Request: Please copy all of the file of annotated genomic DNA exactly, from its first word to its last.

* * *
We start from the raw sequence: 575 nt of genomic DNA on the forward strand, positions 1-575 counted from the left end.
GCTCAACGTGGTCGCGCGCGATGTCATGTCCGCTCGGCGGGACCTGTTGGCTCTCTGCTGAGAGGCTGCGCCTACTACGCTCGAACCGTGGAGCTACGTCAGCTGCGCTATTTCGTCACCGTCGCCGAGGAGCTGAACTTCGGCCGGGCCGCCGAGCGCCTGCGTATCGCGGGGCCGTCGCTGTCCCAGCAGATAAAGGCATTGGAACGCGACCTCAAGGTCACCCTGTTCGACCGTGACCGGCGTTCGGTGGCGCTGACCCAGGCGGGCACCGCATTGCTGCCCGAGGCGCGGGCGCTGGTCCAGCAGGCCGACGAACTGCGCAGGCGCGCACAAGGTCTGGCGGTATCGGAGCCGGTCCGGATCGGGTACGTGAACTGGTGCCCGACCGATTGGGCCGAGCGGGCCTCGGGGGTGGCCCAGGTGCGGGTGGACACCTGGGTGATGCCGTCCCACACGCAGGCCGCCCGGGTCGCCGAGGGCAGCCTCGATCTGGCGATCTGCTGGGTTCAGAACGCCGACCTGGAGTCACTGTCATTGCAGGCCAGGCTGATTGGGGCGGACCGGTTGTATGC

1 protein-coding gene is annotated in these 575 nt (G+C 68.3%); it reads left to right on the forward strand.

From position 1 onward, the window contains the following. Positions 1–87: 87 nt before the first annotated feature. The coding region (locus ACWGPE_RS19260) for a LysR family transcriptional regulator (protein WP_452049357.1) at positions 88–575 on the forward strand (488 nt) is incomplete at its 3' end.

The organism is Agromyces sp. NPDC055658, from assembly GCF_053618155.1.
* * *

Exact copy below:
We start from the raw sequence: 575 nt of genomic DNA on the forward strand, positions 1-575 counted from the left end.
GCTCAACGTGGTCGCGCGCGATGTCATGTCCGCTCGGCGGGACCTGTTGGCTCTCTGCTGAGAGGCTGCGCCTACTACGCTCGAACCGTGGAGCTACGTCAGCTGCGCTATTTCGTCACCGTCGCCGAGGAGCTGAACTTCGGCCGGGCCGCCGAGCGCCTGCGTATCGCGGGGCCGTCGCTGTCCCAGCAGATAAAGGCATTGGAACGCGACCTCAAGGTCACCCTGTTCGACCGTGACCGGCGTTCGGTGGCGCTGACCCAGGCGGGCACCGCATTGCTGCCCGAGGCGCGGGCGCTGGTCCAGCAGGCCGACGAACTGCGCAGGCGCGCACAAGGTCTGGCGGTATCGGAGCCGGTCCGGATCGGGTACGTGAACTGGTGCCCGACCGATTGGGCCGAGCGGGCCTCGGGGGTGGCCCAGGTGCGGGTGGACACCTGGGTGATGCCGTCCCACACGCAGGCCGCCCGGGTCGCCGAGGGCAGCCTCGATCTGGCGATCTGCTGGGTTCAGAACGCCGACCTGGAGTCACTGTCATTGCAGGCCAGGCTGATTGGGGCGGACCGGTTGTATGC

1 protein-coding gene is annotated in these 575 nt (G+C 68.3%); it reads left to right on the forward strand.

From position 1 onward, the window contains the following. Positions 1–87: 87 nt before the first annotated feature. The coding region (locus ACWGPE_RS19260) for a LysR family transcriptional regulator (protein WP_452049357.1) at positions 88–575 on the forward strand (488 nt) is incomplete at its 3' end.

The organism is Agromyces sp. NPDC055658, from assembly GCF_053618155.1.